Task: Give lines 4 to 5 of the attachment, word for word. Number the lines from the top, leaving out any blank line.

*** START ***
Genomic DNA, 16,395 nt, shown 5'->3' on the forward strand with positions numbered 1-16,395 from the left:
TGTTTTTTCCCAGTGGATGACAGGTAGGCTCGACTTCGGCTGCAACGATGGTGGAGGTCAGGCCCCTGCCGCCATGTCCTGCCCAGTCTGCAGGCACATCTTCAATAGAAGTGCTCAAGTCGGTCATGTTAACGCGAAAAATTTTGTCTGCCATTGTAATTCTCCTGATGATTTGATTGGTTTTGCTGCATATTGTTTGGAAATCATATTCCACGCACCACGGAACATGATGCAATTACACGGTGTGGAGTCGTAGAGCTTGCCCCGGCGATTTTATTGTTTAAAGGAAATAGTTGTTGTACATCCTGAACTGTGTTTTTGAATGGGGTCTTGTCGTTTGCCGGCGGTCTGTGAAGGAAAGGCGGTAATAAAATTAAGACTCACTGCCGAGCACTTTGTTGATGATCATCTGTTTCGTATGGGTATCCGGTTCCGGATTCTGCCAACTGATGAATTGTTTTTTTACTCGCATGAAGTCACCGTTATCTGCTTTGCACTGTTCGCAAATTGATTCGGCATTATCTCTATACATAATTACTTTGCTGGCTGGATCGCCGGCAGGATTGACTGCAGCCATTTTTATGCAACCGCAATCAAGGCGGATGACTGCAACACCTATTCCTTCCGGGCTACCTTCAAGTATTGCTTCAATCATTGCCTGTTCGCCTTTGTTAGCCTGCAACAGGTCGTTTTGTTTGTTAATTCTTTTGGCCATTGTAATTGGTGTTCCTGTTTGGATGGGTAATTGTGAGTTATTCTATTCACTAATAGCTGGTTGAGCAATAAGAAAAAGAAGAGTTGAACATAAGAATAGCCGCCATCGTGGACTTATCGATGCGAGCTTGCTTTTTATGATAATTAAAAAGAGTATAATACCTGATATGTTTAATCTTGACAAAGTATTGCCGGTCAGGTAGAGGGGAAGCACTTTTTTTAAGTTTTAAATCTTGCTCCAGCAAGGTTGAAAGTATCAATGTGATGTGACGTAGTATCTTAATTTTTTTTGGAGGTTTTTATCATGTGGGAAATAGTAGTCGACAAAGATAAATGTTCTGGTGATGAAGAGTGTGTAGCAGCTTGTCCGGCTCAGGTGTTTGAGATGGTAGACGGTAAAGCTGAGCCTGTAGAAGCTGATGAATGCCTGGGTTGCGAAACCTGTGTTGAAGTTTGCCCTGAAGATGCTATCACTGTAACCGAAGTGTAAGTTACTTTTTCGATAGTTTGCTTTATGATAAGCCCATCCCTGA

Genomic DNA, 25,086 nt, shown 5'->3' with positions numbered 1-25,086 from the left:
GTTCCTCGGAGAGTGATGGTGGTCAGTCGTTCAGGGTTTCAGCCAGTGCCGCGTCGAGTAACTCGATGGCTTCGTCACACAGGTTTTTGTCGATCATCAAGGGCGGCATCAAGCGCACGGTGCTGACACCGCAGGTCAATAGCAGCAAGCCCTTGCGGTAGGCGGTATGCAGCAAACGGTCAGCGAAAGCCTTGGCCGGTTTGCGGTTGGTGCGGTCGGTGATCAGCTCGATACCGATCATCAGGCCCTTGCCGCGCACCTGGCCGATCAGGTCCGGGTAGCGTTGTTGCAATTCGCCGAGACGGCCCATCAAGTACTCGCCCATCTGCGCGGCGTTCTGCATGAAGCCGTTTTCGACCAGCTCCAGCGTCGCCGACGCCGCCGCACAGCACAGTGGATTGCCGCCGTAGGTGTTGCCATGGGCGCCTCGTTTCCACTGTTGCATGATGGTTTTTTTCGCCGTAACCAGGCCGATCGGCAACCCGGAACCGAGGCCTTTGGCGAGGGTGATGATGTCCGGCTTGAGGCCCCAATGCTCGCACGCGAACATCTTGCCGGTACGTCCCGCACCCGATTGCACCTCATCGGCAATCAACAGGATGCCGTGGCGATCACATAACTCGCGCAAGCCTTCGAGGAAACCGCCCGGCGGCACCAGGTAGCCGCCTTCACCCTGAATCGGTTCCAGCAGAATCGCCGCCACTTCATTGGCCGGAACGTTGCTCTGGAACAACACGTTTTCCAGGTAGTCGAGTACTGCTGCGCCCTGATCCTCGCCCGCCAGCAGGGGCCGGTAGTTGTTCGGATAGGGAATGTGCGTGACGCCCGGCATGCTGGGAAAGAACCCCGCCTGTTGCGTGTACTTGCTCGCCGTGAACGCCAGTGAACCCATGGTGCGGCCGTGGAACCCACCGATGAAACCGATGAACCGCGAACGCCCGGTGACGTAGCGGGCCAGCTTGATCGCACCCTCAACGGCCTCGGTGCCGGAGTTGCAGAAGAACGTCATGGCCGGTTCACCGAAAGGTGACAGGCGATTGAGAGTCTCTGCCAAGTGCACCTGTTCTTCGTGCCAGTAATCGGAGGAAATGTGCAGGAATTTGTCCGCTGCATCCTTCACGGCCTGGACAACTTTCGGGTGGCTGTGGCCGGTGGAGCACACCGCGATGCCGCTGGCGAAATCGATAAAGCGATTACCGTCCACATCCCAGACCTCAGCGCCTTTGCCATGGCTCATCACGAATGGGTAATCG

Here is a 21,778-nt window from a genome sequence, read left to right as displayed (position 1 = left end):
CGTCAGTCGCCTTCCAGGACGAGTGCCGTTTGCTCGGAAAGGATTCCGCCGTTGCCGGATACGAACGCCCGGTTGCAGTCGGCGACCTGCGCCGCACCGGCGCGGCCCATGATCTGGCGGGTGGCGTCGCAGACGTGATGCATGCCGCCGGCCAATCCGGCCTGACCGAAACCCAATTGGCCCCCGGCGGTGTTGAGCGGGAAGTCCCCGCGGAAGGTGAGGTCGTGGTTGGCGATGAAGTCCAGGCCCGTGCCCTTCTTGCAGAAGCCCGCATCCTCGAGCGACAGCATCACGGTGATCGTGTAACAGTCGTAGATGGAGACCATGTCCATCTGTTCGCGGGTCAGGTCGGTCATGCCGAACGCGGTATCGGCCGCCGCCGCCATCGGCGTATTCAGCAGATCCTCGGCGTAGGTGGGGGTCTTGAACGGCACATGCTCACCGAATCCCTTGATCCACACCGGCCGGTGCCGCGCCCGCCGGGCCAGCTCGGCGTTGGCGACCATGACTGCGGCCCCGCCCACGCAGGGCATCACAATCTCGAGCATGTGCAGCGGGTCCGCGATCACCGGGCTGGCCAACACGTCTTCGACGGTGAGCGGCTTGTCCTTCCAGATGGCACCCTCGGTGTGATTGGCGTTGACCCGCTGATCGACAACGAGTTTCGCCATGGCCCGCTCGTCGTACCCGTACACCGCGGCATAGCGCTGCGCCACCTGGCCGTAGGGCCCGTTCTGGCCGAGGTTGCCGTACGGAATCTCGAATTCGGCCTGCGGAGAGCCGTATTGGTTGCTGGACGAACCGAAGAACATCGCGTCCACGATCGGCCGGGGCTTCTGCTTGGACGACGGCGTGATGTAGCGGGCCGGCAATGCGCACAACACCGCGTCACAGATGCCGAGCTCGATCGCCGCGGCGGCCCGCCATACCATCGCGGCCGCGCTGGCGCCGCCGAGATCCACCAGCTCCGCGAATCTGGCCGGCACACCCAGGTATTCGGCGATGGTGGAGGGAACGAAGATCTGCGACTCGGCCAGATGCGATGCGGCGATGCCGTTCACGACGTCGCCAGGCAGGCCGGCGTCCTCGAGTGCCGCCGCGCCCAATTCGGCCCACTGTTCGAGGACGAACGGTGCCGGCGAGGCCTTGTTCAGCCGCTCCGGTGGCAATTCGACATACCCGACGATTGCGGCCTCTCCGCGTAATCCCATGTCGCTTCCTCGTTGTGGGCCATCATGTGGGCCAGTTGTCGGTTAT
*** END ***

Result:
GTTCCTCGGAGAGTGATGGTGGTCAGTCGTTCAGGGTTTCAGCCAGTGCCGCGTCGAGTAACTCGATGGCTTCGTCACACAGGTTTTTGTCGATCATCAAGGGCGGCATCAAGCGCACGGTGCTGACACCGCAGGTCAATAGCAGCAAGCCCTTGCGGTAGGCGGTATGCAGCAAACGGTCAGCGAAAGCCTTGGCCGGTTTGCGGTTGGTGCGGTCGGTGATCAGCTCGATACCGATCATCAGGCCCTTGCCGCGCACCTGGCCGATCAGGTCCGGGTAGCGTTGTTGCAATTCGCCGAGACGGCCCATCAAGTACTCGCCCATCTGCGCGGCGTTCTGCATGAAGCCGTTTTCGACCAGCTCCAGCGTCGCCGACGCCGCCGCACAGCACAGTGGATTGCCGCCGTAGGTGTTGCCATGGGCGCCTCGTTTCCACTGTTGCATGATGGTTTTTTTCGCCGTAACCAGGCCGATCGGCAACCCGGAACCGAGGCCTTTGGCGAGGGTGATGATGTCCGGCTTGAGGCCCCAATGCTCGCACGCGAACATCTTGCCGGTACGTCCCGCACCCGATTGCACCTCATCGGCAATCAACAGGATGCCGTGGCGATCACATAACTCGCGCAAGCCTTCGAGGAAACCGCCCGGCGGCACCAGGTAGCCGCCTTCACCCTGAATCGGTTCCAGCAGAATCGCCGCCACTTCATTGGCCGGAACGTTGCTCTGGAACAACACGTTTTCCAGGTAGTCGAGTACTGCTGCGCCCTGATCCTCGCCCGCCAGCAGGGGCCGGTAGTTGTTCGGATAGGGAATGTGCGTGACGCCCGGCATGCTGGGAAAGAACCCCGCCTGTTGCGTGTACTTGCTCGCCGTGAACGCCAGTGAACCCATGGTGCGGCCGTGGAACCCACCGATGAAACCGATGAACCGCGAACGCCCGGTGACGTAGCGGGCCAGCTTGATCGCACCCTCAACGGCCTCGGTGCCGGAGTTGCAGAAGAACGTCATGGCCGGTTCACCGAAAGGTGACAGGCGATTGAGAGTCTCTGCCAAGTGCACCTGTTCTTCGTGCCAGTAATCGGAGGAAATGTGCAGGAATTTGTCCGCTGCATCCTTCACGGCCTGGACAACTTTCGGGTGGCTGTGGCCGGTGGAGCACACCGCGATGCCGCTGGCGAAATCGATAAAGCGATTACCGTCCACATCCCAGACCTCAGCGCCTTTGCCATGGCTCATCACGAATGGGTAATCG

Here is a 21,778-nt window from a genome sequence, read left to right as displayed (position 1 = left end):